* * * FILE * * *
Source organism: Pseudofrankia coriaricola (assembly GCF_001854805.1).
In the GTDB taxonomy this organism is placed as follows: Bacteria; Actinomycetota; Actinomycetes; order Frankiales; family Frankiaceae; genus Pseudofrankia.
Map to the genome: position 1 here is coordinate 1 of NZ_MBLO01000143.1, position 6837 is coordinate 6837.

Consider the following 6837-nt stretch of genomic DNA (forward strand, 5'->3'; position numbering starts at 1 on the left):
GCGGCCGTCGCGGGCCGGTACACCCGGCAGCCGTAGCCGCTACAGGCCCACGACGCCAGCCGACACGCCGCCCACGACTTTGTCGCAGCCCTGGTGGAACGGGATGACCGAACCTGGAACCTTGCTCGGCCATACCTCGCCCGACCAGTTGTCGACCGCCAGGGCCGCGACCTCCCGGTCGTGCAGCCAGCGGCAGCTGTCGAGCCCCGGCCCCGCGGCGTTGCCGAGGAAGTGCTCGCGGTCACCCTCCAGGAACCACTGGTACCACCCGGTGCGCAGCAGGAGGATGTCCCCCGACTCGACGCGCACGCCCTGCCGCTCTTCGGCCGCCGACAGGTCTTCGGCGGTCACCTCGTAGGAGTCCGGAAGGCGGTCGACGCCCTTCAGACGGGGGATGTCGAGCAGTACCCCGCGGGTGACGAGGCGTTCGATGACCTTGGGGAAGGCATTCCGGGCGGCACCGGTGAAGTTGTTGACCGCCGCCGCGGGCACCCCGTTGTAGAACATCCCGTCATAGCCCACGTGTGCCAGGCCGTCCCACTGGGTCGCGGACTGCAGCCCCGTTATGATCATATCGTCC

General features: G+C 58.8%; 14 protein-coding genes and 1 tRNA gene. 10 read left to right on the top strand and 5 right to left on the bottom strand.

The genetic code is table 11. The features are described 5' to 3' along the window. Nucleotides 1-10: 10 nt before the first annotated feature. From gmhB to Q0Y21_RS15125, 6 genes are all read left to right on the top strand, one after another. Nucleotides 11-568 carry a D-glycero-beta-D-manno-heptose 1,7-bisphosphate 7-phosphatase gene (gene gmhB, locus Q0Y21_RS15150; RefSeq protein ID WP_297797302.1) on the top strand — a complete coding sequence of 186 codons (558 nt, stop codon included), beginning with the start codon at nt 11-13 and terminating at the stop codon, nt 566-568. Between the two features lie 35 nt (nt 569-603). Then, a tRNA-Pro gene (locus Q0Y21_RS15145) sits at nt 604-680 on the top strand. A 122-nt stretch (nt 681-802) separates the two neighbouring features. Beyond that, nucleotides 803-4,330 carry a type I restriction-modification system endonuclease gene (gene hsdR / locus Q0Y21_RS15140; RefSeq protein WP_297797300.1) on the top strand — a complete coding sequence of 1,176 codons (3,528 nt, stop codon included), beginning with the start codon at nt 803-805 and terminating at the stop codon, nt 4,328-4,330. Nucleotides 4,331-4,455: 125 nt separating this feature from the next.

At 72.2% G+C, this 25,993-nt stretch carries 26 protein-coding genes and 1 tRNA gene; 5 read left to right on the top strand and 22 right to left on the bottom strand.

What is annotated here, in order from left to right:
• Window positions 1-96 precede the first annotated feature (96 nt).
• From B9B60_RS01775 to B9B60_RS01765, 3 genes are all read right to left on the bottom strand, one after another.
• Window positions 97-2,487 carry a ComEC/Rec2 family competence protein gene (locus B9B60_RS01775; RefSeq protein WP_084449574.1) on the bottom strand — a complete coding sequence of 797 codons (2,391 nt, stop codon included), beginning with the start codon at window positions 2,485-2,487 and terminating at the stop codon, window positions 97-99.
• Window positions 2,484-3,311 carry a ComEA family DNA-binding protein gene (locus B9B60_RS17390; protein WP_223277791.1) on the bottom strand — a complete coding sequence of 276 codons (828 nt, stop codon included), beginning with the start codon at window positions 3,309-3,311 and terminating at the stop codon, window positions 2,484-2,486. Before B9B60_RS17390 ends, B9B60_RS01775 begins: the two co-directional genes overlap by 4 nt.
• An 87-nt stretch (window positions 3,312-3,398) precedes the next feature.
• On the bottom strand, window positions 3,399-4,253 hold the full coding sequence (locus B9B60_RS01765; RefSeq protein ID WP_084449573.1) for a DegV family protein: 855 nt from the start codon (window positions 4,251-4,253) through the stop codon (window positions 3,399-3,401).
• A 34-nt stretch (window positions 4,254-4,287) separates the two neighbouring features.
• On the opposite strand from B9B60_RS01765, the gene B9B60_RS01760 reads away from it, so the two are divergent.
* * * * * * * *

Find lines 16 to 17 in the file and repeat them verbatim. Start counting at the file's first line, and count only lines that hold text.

• A 34-nt stretch (window positions 4,254-4,287) separates the two neighbouring features.
• On the opposite strand from B9B60_RS01765, the gene B9B60_RS01760 reads away from it, so the two are divergent.